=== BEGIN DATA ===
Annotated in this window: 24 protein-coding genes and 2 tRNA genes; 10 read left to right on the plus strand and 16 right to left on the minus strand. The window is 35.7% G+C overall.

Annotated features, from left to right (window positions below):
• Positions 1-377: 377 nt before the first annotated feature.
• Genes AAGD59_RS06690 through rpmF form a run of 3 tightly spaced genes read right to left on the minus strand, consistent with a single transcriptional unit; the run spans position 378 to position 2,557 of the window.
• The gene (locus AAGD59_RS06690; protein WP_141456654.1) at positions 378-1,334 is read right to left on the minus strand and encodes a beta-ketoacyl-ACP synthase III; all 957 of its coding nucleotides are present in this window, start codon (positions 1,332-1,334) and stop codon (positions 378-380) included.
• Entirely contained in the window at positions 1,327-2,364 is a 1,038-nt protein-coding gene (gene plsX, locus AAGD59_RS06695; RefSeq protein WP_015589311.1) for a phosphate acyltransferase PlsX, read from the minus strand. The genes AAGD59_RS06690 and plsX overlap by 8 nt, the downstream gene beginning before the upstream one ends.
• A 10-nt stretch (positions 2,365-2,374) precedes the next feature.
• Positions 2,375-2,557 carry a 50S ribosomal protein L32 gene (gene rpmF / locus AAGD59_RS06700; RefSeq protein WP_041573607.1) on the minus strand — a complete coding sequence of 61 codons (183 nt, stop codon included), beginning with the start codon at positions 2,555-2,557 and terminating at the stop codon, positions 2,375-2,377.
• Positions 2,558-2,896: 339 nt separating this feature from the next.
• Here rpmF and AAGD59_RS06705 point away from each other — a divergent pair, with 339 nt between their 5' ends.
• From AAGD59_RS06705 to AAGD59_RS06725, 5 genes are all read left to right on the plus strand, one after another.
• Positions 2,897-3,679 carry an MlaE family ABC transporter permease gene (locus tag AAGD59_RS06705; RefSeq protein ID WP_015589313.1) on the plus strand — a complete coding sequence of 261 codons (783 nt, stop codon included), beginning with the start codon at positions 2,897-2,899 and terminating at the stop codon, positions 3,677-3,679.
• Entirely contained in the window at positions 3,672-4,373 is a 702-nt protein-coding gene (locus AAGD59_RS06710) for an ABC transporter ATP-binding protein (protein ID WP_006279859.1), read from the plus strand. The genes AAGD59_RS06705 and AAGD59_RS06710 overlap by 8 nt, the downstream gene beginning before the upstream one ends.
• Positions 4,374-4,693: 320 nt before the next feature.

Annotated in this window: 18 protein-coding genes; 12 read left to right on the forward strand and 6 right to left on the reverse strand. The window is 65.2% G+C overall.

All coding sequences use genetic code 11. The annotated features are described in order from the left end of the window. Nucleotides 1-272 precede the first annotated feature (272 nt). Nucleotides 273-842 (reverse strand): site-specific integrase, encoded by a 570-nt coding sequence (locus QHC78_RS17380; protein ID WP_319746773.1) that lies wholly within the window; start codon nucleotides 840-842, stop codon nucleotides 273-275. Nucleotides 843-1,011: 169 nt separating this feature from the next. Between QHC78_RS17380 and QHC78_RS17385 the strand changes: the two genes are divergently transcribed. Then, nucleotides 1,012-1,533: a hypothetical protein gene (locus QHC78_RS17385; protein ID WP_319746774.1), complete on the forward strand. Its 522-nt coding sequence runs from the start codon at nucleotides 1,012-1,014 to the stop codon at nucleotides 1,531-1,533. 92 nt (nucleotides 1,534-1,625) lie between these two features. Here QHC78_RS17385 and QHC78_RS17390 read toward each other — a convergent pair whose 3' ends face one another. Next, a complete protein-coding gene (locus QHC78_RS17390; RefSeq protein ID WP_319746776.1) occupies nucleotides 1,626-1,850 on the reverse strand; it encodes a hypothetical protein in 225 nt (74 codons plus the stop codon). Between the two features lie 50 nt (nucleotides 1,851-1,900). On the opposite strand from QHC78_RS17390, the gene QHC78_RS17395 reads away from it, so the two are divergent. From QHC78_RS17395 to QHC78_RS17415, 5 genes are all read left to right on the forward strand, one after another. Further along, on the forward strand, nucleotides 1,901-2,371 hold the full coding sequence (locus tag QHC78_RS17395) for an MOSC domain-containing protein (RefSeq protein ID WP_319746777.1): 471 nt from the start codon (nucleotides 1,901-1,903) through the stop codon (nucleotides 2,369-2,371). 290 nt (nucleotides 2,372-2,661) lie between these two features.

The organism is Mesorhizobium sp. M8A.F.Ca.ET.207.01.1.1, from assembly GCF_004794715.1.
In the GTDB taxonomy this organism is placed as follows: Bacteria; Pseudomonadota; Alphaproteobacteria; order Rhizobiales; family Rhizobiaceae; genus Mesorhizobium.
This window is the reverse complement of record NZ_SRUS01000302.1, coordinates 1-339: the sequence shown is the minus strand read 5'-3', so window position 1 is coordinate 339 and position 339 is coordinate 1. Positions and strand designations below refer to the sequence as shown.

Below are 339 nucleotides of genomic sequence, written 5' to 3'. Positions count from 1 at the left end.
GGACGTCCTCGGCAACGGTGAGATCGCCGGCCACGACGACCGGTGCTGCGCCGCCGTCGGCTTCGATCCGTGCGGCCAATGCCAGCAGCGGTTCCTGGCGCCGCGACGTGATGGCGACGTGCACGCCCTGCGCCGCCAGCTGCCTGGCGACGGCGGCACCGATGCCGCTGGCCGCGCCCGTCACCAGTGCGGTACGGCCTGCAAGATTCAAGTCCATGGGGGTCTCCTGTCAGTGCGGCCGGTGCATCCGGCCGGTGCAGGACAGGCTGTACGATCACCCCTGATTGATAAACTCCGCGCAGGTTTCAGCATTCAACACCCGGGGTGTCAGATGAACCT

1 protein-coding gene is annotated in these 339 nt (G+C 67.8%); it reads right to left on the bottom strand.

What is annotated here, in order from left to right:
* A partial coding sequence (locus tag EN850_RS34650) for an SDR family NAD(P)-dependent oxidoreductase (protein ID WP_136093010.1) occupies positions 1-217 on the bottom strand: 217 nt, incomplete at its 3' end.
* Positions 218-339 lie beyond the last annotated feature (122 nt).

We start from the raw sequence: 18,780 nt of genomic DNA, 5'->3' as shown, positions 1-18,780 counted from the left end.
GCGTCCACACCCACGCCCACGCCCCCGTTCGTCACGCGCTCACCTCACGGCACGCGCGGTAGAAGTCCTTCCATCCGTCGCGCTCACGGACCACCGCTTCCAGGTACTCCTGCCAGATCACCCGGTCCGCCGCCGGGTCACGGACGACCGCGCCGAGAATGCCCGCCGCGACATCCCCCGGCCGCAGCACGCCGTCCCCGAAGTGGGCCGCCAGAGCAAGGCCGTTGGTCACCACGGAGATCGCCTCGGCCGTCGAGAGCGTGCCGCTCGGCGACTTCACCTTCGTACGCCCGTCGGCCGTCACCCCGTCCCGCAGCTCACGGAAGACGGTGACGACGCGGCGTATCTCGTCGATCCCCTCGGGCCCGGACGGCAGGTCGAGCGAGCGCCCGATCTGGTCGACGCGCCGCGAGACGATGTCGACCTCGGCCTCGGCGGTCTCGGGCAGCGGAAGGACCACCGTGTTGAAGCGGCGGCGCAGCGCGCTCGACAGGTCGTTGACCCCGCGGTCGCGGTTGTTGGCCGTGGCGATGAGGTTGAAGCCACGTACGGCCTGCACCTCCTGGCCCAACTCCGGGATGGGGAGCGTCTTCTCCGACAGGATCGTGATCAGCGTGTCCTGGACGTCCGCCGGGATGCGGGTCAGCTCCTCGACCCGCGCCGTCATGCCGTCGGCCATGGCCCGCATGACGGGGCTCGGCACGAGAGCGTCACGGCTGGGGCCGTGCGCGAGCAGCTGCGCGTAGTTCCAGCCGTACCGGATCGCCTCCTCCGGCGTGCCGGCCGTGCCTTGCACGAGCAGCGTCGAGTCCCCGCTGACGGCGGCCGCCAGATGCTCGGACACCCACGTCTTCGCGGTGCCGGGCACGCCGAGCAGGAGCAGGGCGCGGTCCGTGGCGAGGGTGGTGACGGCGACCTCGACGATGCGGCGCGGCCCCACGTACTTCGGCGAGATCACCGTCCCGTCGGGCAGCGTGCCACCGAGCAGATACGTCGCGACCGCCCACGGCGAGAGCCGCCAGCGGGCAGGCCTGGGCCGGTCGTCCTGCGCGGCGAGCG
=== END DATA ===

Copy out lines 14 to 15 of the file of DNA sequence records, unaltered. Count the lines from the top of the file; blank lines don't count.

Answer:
• Positions 4,374-4,693: 320 nt before the next feature.

Annotated in this window: 18 protein-coding genes; 12 read left to right on the forward strand and 6 right to left on the reverse strand. The window is 65.2% G+C overall.